Synthesis of Hollow Metal Particles Attached to a Ceramic Substrate by Short-circuit Diffusion

David Wang Auditorium, 3rd floor Dalia Maydan Bldg
Mr. Nimrod Gazit, PhD. Candidate

Mr. Nimrod Gazit, PhD. Candidate


Hollow metallic nanostructures (nanotubes, nanoparticles, etc.) attract a great deal of attention due to their possible applications in various fields of nanotechnology (drug delivery, energy production and storage, catalysis, etc.).

In this work, a novel method for synthesizing hollow Au nanoparticles (NPs) on sapphire substrates at low homological temperature will be presented. The Ag particles attached to the sapphire substrate are synthesized by the solid state dewetting of thin Ag film. Afterwards, the particles are coated by a thin Au overlayer, and the system is annealed at a low temperature of 170 °C, at which the Ag outdiffuses from the particles into the Au film, leaving a hole in the particle. This method provides higher microstructure stability of the hollow structure than the nanoscale Kirkendall effect, and allows “sculpturing” of the size and shape of the internal pores. Applying this method to the nanoparticles of the Ag-Au alloy did not result in particles hollowing. Instead, partially agglomerated thin Au films with a high area density of holes were obtained. The decreased thermal stability of the Au film was attributed to the thermal grooving at the grain boundaries and their triple junctions in the Au film accelerated by the diffusion flow of Au from the film to the alloy particles. Based on the latter results we concluded that chemical driving forces have to be taken into account in the analysis of the thermal stability of multicomponent thin films.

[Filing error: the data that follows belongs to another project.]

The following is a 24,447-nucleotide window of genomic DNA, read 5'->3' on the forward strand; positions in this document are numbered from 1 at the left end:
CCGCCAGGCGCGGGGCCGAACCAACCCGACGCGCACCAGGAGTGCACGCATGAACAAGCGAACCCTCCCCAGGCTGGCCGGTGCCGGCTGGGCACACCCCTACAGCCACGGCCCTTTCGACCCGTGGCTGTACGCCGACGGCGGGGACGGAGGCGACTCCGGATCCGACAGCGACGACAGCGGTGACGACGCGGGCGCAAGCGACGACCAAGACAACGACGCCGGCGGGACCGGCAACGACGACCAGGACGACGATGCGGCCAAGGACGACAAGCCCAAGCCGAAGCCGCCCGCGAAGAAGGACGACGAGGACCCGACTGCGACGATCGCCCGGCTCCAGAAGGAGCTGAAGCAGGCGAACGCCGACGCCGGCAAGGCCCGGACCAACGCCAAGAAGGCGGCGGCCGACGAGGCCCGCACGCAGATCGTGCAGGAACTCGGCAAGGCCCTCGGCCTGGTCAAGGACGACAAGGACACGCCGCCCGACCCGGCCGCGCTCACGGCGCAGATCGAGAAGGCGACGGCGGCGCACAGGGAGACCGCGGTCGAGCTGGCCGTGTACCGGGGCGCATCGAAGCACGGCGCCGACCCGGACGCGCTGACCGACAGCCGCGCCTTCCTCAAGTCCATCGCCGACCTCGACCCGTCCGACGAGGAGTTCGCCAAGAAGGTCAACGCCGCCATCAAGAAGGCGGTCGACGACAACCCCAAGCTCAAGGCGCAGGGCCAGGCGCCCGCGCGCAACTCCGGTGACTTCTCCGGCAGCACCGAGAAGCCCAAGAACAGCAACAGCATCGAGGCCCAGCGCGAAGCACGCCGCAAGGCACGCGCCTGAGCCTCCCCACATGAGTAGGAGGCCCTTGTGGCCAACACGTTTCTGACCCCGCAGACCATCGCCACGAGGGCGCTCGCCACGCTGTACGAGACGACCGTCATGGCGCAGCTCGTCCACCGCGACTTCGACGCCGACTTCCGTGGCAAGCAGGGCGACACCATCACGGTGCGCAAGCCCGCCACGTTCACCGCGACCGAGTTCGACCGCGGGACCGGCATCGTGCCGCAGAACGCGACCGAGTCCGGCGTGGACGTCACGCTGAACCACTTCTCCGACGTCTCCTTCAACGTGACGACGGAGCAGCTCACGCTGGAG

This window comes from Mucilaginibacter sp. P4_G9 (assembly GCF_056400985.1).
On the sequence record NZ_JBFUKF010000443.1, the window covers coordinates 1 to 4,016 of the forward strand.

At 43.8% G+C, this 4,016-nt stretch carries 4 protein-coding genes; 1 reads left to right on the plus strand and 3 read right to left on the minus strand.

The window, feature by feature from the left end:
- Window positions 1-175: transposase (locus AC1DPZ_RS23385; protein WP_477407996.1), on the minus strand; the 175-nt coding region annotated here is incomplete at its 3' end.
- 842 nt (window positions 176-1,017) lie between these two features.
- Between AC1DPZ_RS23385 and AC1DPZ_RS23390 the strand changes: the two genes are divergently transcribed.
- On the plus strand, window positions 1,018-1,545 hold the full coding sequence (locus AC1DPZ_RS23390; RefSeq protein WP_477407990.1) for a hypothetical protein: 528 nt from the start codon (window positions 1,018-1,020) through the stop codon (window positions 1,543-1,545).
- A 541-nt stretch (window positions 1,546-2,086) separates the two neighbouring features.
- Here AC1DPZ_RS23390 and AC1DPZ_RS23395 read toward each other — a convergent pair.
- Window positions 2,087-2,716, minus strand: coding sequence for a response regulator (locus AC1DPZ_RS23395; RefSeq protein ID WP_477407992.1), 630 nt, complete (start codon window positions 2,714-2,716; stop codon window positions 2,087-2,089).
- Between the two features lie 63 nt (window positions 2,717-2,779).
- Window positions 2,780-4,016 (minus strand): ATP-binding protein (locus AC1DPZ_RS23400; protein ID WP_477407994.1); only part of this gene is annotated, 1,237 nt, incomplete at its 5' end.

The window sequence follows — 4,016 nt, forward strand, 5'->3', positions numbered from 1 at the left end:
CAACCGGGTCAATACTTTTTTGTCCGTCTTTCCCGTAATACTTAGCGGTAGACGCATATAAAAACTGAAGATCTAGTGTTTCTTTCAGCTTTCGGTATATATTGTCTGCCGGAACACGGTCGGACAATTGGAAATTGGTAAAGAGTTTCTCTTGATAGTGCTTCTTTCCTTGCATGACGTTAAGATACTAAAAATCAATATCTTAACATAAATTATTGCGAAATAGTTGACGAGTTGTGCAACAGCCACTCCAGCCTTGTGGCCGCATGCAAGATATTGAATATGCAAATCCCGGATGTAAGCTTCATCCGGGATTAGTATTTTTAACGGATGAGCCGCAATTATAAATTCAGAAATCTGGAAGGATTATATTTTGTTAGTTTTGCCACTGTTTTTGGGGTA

A similar procedure was also applied on Al-Au core-shell particles and resulted in hollow particles of the AlAu2 intermetallic phase and the formation of epitaxially growth alumina at the Au-sapphire interface. The mechanism of this hollowing process was discussed in terms of oxidation of Al diffusing along the Au-sapphire interface by the oxygen diffusing through the grain boundaries of the Au layer.

The above examples illustrate how the short-circuit diffusion along the surfaces, grain boundaries and interfaces can be utilized for the design of complex nanoscale microstructures.


Eugen Rabkin